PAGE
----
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The dreaded "do not recommend" button - real example included

Hi all, welcome back to the #SocialBlog!

As business owners, we are passionate about our business and hope that everyone is satisfied with what we are doing. However, that's not always true, unfortunately, you can't please everyone you come in contact with.


So what do you do when you see someone giving you a "1 star" or a "do not recommend"?


I'll show you an example of a recent review on a locally-owned Rockford business and 5 tips on how to approach negative reviews.



Over the weekend in Rockford, Illinois there was a negative review posted to a locally-owned restaurant's Facebook page. Within a day the post went viral because of the responses the business made to the customer(s): 90 reactions, 362 comments, 149 shares and 29 new negative reviews and growing. 😳 I was seeing people commenting, "coming from Texas" or another state multiple times throughout the feed: the power of social media.


Now I am all for a business that sets up a strategy and is known for the way they roast people online, great examples are Wendy's or Gordon Ramasy's Twitter accounts. People go to these accounts to be roasted, they literally ask for it. However, this was not that kind of response from the local business (photos and names have been redacted from the original screenshots):


*Please note that these photos were taken 3 hours prior to the above analytics.


This company literally fought with multiple customers on their social media platform:

"-Customer name- you have some audacity telling us how to run our business. we are done here have a nice day. You are out of line. You came for breakfast that's what you got you're overstepping your boundaries. Pray for us?"

- Company


"we are sorry everyone thinks they can dictate how we operate our restaurant. We have a strict rule no parties over 8 on saturdays and Sundays. No exceptions. It's not personal it's policy. Our manager is a wonderful person! What you bullies are doing is unfair. If you don't want to return then don't. We are not trying to be rude. But we have a policy and back our manager 100%"

- Company


This is a prime example of how to not react to a negative review. But when the day comes and your company does, unfortunately, receive a bad review here are 5 tips on the next steps:

  1. Determine if you should respond: I get it, some people are just mad and trolling a page and no matter what you say they will never be happy. If this is the case, maybe it's best not to respond or to review your company's standards on how to handle a review like that. Some companies have you report hostile reviews, some delete the review (not something I would recommend), ban the reviewer if they are spamming the page or they won't respond at all. You should always use your best judgment and follow your company standards.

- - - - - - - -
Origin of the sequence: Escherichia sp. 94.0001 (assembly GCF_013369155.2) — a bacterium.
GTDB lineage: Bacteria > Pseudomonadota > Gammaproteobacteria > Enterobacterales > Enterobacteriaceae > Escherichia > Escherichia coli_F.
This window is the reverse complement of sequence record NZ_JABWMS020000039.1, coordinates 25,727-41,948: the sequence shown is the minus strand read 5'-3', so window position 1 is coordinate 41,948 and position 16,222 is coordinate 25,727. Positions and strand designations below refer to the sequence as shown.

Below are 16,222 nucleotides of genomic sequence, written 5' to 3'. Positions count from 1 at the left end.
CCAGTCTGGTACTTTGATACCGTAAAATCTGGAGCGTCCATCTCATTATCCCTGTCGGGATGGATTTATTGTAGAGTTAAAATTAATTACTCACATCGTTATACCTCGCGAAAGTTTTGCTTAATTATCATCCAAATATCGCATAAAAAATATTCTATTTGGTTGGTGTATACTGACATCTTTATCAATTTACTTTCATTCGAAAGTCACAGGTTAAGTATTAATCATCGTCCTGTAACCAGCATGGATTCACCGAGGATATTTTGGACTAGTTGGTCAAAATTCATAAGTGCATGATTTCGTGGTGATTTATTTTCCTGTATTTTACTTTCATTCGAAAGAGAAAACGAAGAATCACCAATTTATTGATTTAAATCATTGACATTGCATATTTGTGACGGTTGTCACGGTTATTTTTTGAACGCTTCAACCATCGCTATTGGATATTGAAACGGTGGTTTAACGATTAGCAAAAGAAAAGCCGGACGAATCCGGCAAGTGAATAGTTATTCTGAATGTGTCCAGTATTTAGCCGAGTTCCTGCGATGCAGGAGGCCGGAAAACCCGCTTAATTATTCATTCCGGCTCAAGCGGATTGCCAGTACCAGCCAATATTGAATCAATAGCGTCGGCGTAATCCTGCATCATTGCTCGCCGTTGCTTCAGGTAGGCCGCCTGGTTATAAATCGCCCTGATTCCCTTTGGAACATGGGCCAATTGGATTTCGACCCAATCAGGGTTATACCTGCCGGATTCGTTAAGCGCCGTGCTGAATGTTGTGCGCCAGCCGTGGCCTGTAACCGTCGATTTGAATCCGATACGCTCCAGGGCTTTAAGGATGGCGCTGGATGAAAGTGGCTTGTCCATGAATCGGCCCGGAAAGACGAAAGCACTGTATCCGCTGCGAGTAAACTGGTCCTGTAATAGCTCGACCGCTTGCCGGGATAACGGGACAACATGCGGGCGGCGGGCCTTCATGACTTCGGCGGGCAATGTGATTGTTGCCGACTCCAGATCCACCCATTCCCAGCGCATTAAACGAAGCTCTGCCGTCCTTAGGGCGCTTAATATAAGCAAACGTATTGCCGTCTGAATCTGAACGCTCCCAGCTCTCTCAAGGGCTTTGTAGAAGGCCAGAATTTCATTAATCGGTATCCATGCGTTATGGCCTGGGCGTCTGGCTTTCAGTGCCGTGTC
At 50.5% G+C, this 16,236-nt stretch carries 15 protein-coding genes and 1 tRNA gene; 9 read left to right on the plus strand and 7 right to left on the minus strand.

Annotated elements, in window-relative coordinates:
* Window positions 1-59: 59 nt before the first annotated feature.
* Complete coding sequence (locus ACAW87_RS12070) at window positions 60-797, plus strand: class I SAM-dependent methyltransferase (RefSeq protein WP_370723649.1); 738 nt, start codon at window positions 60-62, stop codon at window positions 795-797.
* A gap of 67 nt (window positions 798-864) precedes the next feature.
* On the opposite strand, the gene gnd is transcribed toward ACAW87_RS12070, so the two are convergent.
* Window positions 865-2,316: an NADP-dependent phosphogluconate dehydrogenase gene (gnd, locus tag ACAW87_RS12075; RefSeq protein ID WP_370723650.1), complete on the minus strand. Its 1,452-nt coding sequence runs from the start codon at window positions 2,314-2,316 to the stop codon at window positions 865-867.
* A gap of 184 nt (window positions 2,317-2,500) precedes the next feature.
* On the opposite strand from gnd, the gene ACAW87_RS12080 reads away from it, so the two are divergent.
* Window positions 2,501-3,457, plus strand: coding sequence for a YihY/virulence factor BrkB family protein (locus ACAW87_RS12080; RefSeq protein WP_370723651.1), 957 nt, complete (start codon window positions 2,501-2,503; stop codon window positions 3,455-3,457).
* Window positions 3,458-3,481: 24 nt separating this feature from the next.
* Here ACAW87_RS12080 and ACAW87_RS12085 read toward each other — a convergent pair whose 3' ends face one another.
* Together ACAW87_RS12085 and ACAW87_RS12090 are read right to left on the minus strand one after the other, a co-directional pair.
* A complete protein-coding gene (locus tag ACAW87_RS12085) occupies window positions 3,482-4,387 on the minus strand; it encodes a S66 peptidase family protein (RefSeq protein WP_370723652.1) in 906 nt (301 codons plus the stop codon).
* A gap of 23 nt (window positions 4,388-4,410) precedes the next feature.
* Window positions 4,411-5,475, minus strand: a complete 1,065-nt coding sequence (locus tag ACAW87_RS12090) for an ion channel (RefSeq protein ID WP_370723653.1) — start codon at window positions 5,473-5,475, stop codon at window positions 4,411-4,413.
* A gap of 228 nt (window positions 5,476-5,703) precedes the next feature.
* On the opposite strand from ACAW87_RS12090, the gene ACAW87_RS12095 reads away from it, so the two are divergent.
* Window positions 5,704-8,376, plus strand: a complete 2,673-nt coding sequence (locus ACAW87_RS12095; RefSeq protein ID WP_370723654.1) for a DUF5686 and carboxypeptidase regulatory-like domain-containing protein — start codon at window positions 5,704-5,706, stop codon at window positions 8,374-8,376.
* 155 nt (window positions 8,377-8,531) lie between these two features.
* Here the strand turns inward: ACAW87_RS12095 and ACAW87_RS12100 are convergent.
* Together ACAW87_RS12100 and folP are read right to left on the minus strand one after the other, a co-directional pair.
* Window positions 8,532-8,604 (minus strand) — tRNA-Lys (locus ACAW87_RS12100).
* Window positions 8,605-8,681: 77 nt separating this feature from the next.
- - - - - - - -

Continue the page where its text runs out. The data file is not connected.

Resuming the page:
2. Recognize the issue: A company should recognize the issue(s), but does not need to admit they are wrong in a situation, especially if you are in a position where you could be sued (i.e. malpractice in healthcare). A simple comment you can leave is, "we understand your frustration," "thank you for bringing this to our attention," or "we would like to follow up on this." No need to over do it.

  3. Get the conversation offline: Don't continue your conversation online when it comes to a negative review, let them rant in a private message or on the phone. The more information the customer puts out in the open the more likely someone else is going to chime in, similar to the above situation. By saying, "please send us a private message with your contact information" or "please call xxx-xxx-xxxx to speak with a representative," are quick ways to stop the conversation online and redirect the reviewer.

  4. Grammar: A brand needs to show good grammar usage and proper spelling on their marketing platforms. It's always best to re-read your comments, emails, messages and other marketing items before hitting send. If you have the ability, ask a co-worker to go over the copy for a fresh set of eyes. You want to look professional in all aspects and grammar and spelling are included in that bucket.

  5. Keep your brand's voice: It's important to keep your company's values and voice and the forefront of your mind when responding to negative reviews. If your company does take a more satirical route in responses, know that there are a time and place for that voice. There is a difference between being funny and being unprofessional and sometimes it's a fine line.


Keep in mind, that how you do or don't respond to negative reviews can impact your business both positively and negatively. Don't let just anyone run your business accounts and ensure that you are portraying the voice you want to towards your online community.




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© 2020 by Social Vision LLC.                   Belvidere, Illinois | carolyn@socialvisionllc.com

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